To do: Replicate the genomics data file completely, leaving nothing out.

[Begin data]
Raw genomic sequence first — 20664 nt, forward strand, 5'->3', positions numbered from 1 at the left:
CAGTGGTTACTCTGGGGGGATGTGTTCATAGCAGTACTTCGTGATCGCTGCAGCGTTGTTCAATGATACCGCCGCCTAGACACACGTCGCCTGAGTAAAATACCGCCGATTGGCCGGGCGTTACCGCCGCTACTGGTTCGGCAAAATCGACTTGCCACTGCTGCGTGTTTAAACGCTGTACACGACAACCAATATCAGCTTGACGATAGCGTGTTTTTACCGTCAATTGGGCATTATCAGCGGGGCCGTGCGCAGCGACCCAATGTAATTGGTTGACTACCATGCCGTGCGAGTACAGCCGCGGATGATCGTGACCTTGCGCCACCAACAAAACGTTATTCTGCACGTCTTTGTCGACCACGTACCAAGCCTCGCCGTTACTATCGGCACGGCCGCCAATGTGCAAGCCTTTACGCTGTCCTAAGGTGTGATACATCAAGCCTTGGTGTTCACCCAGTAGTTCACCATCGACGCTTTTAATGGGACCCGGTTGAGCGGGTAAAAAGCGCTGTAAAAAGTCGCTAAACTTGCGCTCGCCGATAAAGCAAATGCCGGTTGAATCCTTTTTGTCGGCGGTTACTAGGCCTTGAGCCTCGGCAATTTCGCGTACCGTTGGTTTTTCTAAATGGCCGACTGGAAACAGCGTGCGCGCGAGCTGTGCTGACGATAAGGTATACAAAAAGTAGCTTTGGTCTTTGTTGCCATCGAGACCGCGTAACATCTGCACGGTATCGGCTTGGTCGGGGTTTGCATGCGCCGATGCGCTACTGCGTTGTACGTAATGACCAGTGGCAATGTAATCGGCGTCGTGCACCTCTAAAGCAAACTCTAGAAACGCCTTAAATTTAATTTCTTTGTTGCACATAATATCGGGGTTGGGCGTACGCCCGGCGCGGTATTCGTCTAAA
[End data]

Raw genomic sequence first — 20664 nt, forward strand, 5'->3', positions numbered from 1 at the left:
CAGTGGTTACTCTGGGGGGATGTGTTCATAGCAGTACTTCGTGATCGCTGCAGCGTTGTTCAATGATACCGCCGCCTAGACACACGTCGCCTGAGTAAAATACCGCCGATTGGCCGGGCGTTACCGCCGCTACTGGTTCGGCAAAATCGACTTGCCACTGCTGCGTGTTTAAACGCTGTACACGACAACCAATATCAGCTTGACGATAGCGTGTTTTTACCGTCAATTGGGCATTATCAGCGGGGCCGTGCGCAGCGACCCAATGTAATTGGTTGACTACCATGCCGTGCGAGTACAGCCGCGGATGATCGTGACCTTGCGCCACCAACAAAACGTTATTCTGCACGTCTTTGTCGACCACGTACCAAGCCTCGCCGTTACTATCGGCACGGCCGCCAATGTGCAAGCCTTTACGCTGTCCTAAGGTGTGATACATCAAGCCTTGGTGTTCACCCAGTAGTTCACCATCGACGCTTTTAATGGGACCCGGTTGAGCGGGTAAAAAGCGCTGTAAAAAGTCGCTAAACTTGCGCTCGCCGATAAAGCAAATGCCGGTTGAATCCTTTTTGTCGGCGGTTACTAGGCCTTGAGCCTCGGCAATTTCGCGTACCGTTGGTTTTTCTAAATGGCCGACTGGAAACAGCGTGCGCGCGAGCTGTGCTGACGATAAGGTATACAAAAAGTAGCTTTGGTCTTTGTTGCCATCGAGACCGCGTAACATCTGCACGGTATCGGCTTGGTCGGGGTTTGCATGCGCCGATGCGCTACTGCGTTGTACGTAATGACCAGTGGCAATGTAATCGGCGTCGTGCACCTCTAAAGCAAACTCTAGAAACGCCTTAAATTTAATTTCTTTGTTGCACATAATATCGGGGTTGGGCGTACGCCCGGCGCGGTATTCGTCTAAA